is really related to the fact that we've experienced
a ton of trauma around this.
We've experienced some really horrible things.
So any sense that we're being evaluated
or criticized in that way feels unsafe and unwelcome.
And so there is something really interesting
to unpick there.
And I really suggest for everyone,
maybe take a look at that and have a think about
where in your educational experiences
is still kind of showing up in work
that might be causing you issues around this.
Now, one of the other things I'd like to mention,
and I think doesn't always get spoken about,
and it kind of is an emerging area around
when neurodivergent trauma comes from,
is CPTSD, stands for Complex Post Traumatic Stress Disorder.
Now, when Post Traumatic Stress Disorder first came out,
it was very much associated
with huge traumatic singular events.
So people who'd been in disaster scenarios
or had very been in combat scenarios,
all sorts of really difficult,
those kind of classically traumatic events.
Now, that kind of idea of PTSD I think has lingered
and what trauma is has lingered
in the wider outside of psychology worldview.
But what we've also started to discover more recently
is this idea of CPTSD,
which is repeated potentially smaller trauma.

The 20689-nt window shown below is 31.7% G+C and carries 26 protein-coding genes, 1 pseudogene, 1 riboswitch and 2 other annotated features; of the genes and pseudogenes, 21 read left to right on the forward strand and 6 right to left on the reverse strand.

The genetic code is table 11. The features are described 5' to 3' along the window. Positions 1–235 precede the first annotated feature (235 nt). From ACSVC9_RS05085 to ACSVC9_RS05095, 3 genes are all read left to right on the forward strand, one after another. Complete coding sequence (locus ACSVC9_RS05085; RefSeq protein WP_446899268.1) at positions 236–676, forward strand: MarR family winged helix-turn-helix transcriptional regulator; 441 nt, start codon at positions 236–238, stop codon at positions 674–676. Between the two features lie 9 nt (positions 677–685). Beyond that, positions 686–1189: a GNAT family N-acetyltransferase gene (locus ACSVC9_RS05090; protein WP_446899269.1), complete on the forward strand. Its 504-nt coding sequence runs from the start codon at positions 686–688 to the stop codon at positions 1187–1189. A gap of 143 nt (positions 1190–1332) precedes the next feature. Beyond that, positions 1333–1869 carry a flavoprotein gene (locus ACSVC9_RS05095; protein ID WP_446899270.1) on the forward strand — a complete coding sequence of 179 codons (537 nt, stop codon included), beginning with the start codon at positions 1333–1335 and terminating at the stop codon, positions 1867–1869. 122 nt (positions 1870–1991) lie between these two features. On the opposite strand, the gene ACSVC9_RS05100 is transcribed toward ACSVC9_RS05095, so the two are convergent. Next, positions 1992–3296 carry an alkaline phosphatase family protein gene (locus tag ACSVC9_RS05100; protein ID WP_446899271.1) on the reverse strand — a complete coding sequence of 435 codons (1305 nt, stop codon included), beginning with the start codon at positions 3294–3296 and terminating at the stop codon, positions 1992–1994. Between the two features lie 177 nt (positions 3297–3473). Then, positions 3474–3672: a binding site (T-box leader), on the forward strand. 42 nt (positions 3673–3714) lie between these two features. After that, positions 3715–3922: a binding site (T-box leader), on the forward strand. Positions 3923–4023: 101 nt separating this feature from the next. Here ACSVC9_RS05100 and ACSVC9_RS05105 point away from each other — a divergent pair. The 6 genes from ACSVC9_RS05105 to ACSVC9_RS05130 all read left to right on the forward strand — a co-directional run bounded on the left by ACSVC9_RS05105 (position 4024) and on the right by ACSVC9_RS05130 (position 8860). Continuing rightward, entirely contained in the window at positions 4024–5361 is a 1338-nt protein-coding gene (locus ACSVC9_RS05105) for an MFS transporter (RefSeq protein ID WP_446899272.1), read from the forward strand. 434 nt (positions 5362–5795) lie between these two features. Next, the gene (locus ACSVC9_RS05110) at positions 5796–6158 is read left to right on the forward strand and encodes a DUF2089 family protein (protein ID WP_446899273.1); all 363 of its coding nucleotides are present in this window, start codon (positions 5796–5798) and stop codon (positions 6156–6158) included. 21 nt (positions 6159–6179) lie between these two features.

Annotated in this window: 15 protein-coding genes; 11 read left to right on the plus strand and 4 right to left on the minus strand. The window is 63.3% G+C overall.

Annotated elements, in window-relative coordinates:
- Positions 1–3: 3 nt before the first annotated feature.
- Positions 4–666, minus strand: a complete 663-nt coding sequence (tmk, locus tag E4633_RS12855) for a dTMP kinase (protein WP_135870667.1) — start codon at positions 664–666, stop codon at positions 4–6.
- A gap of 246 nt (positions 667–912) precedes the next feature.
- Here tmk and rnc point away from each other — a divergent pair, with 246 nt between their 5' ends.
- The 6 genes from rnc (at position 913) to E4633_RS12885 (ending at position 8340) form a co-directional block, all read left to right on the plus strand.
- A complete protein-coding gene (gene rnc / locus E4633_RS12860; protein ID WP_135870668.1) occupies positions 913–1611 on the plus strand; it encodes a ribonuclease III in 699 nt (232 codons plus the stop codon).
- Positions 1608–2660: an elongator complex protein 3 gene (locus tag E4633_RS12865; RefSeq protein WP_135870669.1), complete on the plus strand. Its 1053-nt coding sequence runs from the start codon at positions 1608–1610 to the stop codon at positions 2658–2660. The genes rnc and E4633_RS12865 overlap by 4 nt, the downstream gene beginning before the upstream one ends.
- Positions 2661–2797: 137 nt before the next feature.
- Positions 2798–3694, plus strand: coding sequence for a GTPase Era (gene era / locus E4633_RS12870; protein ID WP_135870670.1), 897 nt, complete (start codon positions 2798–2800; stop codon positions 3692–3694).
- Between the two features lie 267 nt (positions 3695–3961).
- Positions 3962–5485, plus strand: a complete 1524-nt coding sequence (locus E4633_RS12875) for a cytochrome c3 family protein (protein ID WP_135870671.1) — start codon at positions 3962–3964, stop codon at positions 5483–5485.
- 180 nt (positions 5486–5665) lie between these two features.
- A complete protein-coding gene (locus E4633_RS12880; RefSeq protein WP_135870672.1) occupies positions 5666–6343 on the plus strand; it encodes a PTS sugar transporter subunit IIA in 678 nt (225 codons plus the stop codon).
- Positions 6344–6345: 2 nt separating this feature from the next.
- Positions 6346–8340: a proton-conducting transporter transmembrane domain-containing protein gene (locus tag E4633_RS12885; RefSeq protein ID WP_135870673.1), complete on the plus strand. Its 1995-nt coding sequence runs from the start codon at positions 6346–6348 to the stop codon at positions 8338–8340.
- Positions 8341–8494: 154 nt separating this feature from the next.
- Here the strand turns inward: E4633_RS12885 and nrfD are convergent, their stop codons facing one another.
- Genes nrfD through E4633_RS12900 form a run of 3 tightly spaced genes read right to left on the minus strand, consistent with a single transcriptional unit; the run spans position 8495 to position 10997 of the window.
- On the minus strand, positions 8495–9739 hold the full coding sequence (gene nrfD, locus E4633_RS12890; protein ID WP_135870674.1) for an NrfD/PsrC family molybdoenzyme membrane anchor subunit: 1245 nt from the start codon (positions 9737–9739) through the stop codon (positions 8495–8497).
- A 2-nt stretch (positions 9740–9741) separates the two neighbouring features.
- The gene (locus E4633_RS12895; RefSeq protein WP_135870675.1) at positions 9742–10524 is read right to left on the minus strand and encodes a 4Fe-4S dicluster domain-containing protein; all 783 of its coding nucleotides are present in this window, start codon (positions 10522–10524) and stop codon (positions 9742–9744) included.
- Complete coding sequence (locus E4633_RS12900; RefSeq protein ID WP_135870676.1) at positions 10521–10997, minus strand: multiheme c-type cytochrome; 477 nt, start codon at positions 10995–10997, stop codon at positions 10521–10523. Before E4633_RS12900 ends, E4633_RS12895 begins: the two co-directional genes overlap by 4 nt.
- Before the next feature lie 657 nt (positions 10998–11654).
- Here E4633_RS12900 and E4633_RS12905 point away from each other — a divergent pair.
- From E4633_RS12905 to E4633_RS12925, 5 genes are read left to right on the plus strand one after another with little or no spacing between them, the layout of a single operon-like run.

They're still trauma, it's still overwhelm,
but it adds up over time.
And I think one of the really big challenges
around the being neurodivergent
is we have a very high chance
of having a lot of small traumas
that we never quite get to the bottom of
and never quite get to process
because the world doesn't really allow us that.
So I think it's a really interesting angle
to look at why neurodivergent trauma shows up
in the way that it does.
Now, there are an awful lot of methods of processing
and integrating our experiences,
which is kind of the root of dealing
with a lot of this trauma.
Not all of them are perfect
and some of them are predicated on assumptions
that may not work for you as a neurodivergent person.
In my experience, the most effective things,
if you are thinking about exploring this a bit more
is really somatic things that have a somatic element,
have an embodied element that help you get into the body.
Because for me, an awful lot of the experience of trauma
is actually held in the body, almost in physical tension.
And that's why I think sometimes
we can have those weird experiences
doing something physical.
I don't know if you've ever had a massage